Gene Norman on hurricanes

Gene Norman before presentation with Ike Recap video in hand at American Legion Hall in Crosby.

Gene Norman of KHOU-TV spoke at the Crosby/Huffman Chamber of Commerce Luncheon on July 16 and recapped coverage of Hurricane Ike.

While everyone that was here has vivid memories of the back side of the eyewall of the storm, Norman reminded us with video and photographic reports. The eye of Ike crossed over this area and that the back of the storm was far more powerful than the front. The Saffir-Simpson Scale that indicated the intensity of winds and tidal surge of hurricanes will from now on indicate wind intensity only, Ike showed the tidal surge of a Category 4 hurricane with sustained winds of no more than 95 m.p.h. Norman explained that while plants seem to show twisted winds, “While there were isolated twisting winds, there were no tornado signatures.”

National Weather Service Forecast Office recap of Hurricane Ike by Scott Overpeck said, “The reflectively data from the NWS Houston/Galveston radar showed that Hurricane Ike had several small vortices within its eye wall structure. Velocity data and storm relative velocity maps did not indicate any strong areas of rotation within these vortices. It is possible that as Hurricane Ike made landfall that these vortices did produce brief tornadoes that were too small and weak for the radar to detect rotation. The NWS Houston/Galveston did not issue any tornado warnings until 446PM CDT 13 September 2008 as a line of storms was moving through Liberty County associated with a front wrapping around Hurricane Ike. There were no tornadoes reported with the storms.”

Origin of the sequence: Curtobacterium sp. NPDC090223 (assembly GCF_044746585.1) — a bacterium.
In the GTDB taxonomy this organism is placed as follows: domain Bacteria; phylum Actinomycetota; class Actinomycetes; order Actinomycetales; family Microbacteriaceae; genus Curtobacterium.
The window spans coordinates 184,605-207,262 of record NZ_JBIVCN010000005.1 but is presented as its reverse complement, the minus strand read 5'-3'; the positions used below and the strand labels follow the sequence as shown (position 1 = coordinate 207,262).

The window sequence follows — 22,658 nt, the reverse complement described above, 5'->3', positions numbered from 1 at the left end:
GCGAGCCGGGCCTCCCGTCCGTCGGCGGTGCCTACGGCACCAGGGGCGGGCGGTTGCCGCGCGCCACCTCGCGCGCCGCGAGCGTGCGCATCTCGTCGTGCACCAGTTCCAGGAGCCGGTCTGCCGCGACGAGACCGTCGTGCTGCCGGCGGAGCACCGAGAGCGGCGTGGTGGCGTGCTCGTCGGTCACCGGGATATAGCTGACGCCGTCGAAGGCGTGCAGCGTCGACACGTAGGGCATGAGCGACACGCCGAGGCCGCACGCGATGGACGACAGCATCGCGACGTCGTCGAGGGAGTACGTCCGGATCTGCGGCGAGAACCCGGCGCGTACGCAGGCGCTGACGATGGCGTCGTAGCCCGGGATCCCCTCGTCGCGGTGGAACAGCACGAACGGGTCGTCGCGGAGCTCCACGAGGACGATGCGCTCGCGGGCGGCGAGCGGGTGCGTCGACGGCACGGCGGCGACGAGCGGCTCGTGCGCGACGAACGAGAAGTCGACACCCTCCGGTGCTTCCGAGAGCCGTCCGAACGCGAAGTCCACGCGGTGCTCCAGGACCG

“While the NWS Houston/Galveston received public reports of brief tornadoes during Ike weeks later, there was no way to confirm these reports. Ike caused extensive wind damage across southeast Texas which would mask any tornado damage. One would not be able to distinguish between hurricane wind damage and tornado damage. In summary, while there may have been brief tornadic circulations, radar data and storm damage could not confirm that Hurricane Ike caused any tornadoes in Southeast Texas.”

Norman forecast that it is unlikely many hurricanes will appear this season, although he warns that all we need is one “and you will be talking about it for years to come.” In an El Nino season, hurricanes are scarce because “waters of the Equatorial Pacific are warming allowing the Jet Streams to sink down across the Atlantic producing wind sheer.” Also there has been no three year hurricane seasons in Southeast Texas since the 1940’s.

The three components of being ready are make a plan, build a kit, and stay informed. The plan should include a decision “Should I stay or should I go,” water stock of a gallon of water per person for up to two weeks, nonperishable food stockade, get a generator.